Girls Golf - Rules & Regulations

Rules and Regulations

Returning an Incorrect Score (Rule 6-6d): Remember the incident involving Craig Stadler and the towel? In the third round of the PGA Tour’s San Diego tourna- ment in 1987, Stadler knelt on a towel to play a ball lying under a tree. Having no idea that such an act constituted building a stance (see Decision 13-3/2), Stadler did not include the required two penalty strokes for his score for that hole and therefore returned an incorrect score card for that round. When the Tour officials learned of his breach during the fourth round, they had no choice but to disqualify him for having returned a score for that hole lower than actually taken. In 2016 and beyond, a player in Stadler’s situation would be spared disqualification but would add the two penalty strokes he incurred for building a stance and two more penalty strokes (for a total of four) for not having included this penalty in his score for that hole. The new provision for scoring in stroke play provides that if a player returns a score card with a lower score than he made because he was unaware of a penalty he had incurred, he is no longer disqualified and instead incurs the penalty for the Rule he breached (in Stadler’s case, for building a stance) plus two more penalty strokes for returning that incorrect score. This more generous position is consistent with the longstanding provision of Rule 34-1b that saves a player from penalty after the close of competition if he had returned a score card with a hole score that was lower than actually taken because of a penalty he did not know he had incurred. 

As everyone except for those who have been stubbornly searching for their stray gutta percha balls for the past 120 years knows, effective Jan. 1, 2016, a player will no longer be allowed to anchor the club or gripping hand to his body or to use an “anchor point” during the stroke. It’s important to note that this change is a ban on a type of stroke and not on a type of club (i.e., a player may still use a long putter; he just can’t anchor during the stroke).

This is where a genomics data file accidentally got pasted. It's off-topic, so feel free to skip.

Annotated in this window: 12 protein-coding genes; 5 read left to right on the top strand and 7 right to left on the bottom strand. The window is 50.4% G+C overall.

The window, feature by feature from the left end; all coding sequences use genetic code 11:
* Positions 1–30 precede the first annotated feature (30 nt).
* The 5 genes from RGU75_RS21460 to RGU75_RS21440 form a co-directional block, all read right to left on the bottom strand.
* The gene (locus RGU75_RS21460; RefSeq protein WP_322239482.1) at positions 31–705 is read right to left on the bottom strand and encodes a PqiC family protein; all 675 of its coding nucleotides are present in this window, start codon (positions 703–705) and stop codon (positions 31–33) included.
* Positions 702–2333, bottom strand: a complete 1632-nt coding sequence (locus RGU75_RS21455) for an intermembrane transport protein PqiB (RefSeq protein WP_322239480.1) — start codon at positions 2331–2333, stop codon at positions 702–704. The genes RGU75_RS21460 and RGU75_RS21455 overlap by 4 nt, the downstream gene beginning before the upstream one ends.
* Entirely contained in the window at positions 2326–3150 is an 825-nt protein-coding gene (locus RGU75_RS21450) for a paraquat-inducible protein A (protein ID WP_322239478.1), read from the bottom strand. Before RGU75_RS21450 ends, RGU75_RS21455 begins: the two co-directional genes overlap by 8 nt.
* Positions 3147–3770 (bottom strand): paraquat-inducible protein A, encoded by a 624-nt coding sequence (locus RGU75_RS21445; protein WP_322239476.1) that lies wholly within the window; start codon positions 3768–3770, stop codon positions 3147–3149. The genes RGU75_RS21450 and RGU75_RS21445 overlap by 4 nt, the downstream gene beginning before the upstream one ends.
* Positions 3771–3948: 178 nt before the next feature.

Ball Moving After Address (Rule 18-2): In 2015, if a player’s ball moved after he addressed it (grounded his club), he was considered to have moved (and in- curred one penalty stroke and must replace the ball), unless it was clear that something else (e.g., wind) had caused the ball to move). Starting in 2016, there will be no automatic assumption that the player’s act of grounding the club near the ball caused the ball to move; referees will have to weigh all the facts and determine whether the player’s actions did in fact cause the ball to move. The result: fewer penalties for players and more tough judgment calls for referees. 

Local Rule for Use of Distance-Measuring Devices (Appendix IV): Starting in 2016, when the Local Rule allowing the use of a distance-measuring device is in effect, a player may use a distance-measuring device containing a function not allowed by the Local Rule (e.g., the ability to measure the gradient or temperature) provided he does not use that non-conforming function. Previously, the mere presence of that non-conforming function resulted in disqualification for the player. This change will open up the use of smartphones with distance-measuring apps. 

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Wisconsin Interscholastic
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